"I am Louis. You are a fantastic artist. Let me get a better look."

Up to that point I had only seen the unfinished sketch. Done with the details, she pushed her art over so I could see. The drawing looked good except the embouchure hole didn't look right so I tapped my finger there.

"This doesn't look exactly right." As soon as I spoke, I worried she might take it as criticism and our coffee "date" would be finished. But Susan, saying nothing, turned the drawing around in such a way so I could see it from a different angle. As the pad turned in front of me, the embouchure hole came into full focus beneath my eyes, my cheeks got hot and turned red. The artist had drawn a vagina for the embouchure hole.

Susan saw I recognized what it was and placed her finger on it. Further embarrassing me she announced, matter-of-factly, "That's me, that's mine, in reverse because I used a mirror to catch my subject."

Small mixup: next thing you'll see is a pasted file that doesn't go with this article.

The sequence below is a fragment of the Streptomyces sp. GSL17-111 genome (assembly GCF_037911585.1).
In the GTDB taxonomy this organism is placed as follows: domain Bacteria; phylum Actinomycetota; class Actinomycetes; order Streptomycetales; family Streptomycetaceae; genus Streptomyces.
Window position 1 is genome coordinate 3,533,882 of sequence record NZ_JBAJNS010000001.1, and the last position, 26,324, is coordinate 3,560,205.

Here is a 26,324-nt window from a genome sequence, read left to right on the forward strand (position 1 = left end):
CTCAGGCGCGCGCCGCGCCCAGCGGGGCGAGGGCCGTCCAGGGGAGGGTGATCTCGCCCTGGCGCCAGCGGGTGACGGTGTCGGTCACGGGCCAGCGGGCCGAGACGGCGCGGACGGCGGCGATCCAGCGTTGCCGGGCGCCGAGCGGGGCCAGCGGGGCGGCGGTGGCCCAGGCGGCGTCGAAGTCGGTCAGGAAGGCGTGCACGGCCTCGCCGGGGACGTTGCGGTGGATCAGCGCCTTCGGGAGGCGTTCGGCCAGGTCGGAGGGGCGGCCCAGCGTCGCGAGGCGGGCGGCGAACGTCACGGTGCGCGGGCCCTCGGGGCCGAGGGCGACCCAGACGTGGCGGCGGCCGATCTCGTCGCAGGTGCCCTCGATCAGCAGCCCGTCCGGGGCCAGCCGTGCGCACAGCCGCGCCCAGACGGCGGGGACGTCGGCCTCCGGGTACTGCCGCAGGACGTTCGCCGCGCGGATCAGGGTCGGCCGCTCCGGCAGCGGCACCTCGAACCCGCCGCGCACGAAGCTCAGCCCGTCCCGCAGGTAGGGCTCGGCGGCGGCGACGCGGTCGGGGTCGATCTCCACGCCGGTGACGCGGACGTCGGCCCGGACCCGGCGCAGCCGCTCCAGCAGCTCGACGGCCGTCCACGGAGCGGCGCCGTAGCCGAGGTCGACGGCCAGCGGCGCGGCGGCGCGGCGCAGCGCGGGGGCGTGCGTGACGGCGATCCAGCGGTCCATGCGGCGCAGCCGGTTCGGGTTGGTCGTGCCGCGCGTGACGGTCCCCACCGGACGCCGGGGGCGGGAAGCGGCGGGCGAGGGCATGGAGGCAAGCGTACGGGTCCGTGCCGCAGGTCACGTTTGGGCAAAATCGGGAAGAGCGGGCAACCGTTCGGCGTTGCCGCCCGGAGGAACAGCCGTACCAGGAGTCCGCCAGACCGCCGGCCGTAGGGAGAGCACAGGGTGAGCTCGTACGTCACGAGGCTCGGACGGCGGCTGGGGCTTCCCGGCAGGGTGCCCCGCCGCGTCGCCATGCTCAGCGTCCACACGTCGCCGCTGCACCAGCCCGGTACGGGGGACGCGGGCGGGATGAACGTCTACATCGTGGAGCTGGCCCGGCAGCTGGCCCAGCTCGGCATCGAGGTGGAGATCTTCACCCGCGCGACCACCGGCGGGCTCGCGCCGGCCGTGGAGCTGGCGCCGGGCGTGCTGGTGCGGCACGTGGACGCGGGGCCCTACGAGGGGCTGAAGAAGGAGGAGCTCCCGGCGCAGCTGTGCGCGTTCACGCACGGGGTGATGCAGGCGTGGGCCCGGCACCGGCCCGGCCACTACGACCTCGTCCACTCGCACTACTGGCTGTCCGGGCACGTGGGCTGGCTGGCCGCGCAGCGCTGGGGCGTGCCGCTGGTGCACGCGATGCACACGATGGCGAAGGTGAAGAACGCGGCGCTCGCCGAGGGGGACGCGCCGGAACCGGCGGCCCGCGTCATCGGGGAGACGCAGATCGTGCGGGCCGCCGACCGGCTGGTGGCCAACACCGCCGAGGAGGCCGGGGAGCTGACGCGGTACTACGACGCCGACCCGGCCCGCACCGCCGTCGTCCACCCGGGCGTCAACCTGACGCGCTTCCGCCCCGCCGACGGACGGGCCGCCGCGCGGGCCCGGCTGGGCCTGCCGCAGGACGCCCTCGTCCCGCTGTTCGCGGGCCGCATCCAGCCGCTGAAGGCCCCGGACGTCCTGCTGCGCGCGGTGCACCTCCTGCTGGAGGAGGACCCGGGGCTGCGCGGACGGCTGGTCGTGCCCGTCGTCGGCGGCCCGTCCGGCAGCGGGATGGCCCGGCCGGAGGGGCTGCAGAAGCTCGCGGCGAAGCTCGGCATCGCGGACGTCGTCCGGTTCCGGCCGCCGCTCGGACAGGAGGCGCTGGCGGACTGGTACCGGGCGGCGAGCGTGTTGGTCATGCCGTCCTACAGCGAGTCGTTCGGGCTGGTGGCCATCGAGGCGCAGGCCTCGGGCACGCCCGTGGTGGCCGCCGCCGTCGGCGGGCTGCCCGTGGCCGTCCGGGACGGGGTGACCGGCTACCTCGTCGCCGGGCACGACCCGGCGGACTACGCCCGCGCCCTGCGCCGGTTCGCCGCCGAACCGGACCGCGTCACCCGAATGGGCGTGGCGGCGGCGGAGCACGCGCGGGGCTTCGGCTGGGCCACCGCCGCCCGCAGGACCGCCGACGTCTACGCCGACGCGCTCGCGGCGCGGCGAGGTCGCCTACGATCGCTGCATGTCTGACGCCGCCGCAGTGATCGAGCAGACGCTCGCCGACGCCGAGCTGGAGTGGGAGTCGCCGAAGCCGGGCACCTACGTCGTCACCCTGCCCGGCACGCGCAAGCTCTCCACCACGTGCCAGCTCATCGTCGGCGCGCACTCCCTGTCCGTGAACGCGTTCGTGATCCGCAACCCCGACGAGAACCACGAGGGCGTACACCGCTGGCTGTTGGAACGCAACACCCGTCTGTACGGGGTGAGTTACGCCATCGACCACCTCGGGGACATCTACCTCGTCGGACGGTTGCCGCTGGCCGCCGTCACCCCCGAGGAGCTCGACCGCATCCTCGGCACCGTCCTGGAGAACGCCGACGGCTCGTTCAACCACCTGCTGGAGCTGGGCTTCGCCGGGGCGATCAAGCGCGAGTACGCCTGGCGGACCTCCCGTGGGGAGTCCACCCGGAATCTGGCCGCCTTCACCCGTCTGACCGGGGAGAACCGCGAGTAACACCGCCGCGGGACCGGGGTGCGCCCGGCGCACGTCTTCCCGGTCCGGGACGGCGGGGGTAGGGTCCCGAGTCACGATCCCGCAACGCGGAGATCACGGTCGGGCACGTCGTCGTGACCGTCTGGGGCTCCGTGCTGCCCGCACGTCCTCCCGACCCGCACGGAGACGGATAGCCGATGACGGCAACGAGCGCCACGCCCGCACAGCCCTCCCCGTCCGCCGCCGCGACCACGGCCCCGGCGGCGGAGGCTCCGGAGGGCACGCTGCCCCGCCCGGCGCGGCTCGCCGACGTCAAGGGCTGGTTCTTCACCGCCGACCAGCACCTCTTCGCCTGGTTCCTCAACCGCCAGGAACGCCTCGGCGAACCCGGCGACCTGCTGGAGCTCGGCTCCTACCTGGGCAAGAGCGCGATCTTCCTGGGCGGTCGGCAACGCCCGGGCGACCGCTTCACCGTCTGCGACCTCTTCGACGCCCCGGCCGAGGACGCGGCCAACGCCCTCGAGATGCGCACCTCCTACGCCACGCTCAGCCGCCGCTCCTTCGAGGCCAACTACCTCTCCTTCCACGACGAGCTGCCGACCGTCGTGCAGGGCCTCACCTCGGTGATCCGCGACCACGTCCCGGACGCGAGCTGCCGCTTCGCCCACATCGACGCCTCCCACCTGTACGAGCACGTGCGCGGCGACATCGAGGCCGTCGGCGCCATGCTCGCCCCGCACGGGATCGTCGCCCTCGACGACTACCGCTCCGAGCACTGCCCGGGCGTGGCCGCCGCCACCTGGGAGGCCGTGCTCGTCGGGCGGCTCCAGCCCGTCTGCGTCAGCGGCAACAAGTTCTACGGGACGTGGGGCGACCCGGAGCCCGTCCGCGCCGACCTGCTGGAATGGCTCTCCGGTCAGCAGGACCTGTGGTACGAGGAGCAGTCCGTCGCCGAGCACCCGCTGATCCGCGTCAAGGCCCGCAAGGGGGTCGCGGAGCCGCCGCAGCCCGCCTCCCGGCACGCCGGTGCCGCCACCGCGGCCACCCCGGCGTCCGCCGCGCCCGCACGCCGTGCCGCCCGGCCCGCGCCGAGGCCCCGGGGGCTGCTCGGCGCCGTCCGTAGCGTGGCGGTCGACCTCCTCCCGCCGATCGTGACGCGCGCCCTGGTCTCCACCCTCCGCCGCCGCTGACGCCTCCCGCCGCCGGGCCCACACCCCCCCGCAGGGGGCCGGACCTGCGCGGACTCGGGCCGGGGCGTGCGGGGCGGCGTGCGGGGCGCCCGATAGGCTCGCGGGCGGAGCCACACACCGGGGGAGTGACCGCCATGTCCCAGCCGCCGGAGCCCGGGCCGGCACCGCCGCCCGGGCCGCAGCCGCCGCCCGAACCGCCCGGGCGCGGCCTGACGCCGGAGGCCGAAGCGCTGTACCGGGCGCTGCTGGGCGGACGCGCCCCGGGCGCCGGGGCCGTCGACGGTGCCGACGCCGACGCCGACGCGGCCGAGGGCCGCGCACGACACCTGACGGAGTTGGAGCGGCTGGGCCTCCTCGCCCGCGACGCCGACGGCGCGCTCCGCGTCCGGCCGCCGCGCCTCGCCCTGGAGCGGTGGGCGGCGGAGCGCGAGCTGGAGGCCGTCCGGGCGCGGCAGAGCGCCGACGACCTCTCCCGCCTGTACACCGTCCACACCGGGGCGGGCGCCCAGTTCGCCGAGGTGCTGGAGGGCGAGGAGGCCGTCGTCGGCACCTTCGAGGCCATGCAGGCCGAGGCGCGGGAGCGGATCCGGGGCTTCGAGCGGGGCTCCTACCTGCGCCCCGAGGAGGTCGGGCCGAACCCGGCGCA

This left me speechless! Even though I am not a prude by any means, my mouth was left hanging open. My first thought, as my cheeks grew hotter, was that I could never play the flute again without thinking of her. But maybe that is what she wanted. After an immense void of silence, I ventured, "Do you do this often?"

Susan's mind was occupied somewhere else. "What?" Her eyes blinked, and she leaned in as if to hear me better.

Even though she was so close, my cheeks were cooled from the sudden flush of blood to my face. My mouth was straight, so I could appear serious in asking my question, "Draw pictures of your vagina?"

"Somewhere my vagina is on most of my artwork." Her body straightened, and her head tilted back. Pride showed in her eyes as she held them wide open. Susan had caught on to my subtle flippancy and put me in my place. I slumped back in my chair.

"Always in reverse?"

"Yes, that was my first self-portrait, and I began to use it because this was me. In reverse, of course. It is unique. Drawing my vagina was my answer to restroom stalls being adorned with penises." Susan's lips spread into a tooth revealing grin.

Somewhat puzzled I continued. "This one has to be seen from a certain angle before you know what it is. Do the people who buy your art know what they are getting?"

"Most certainly! That is what I am famous for."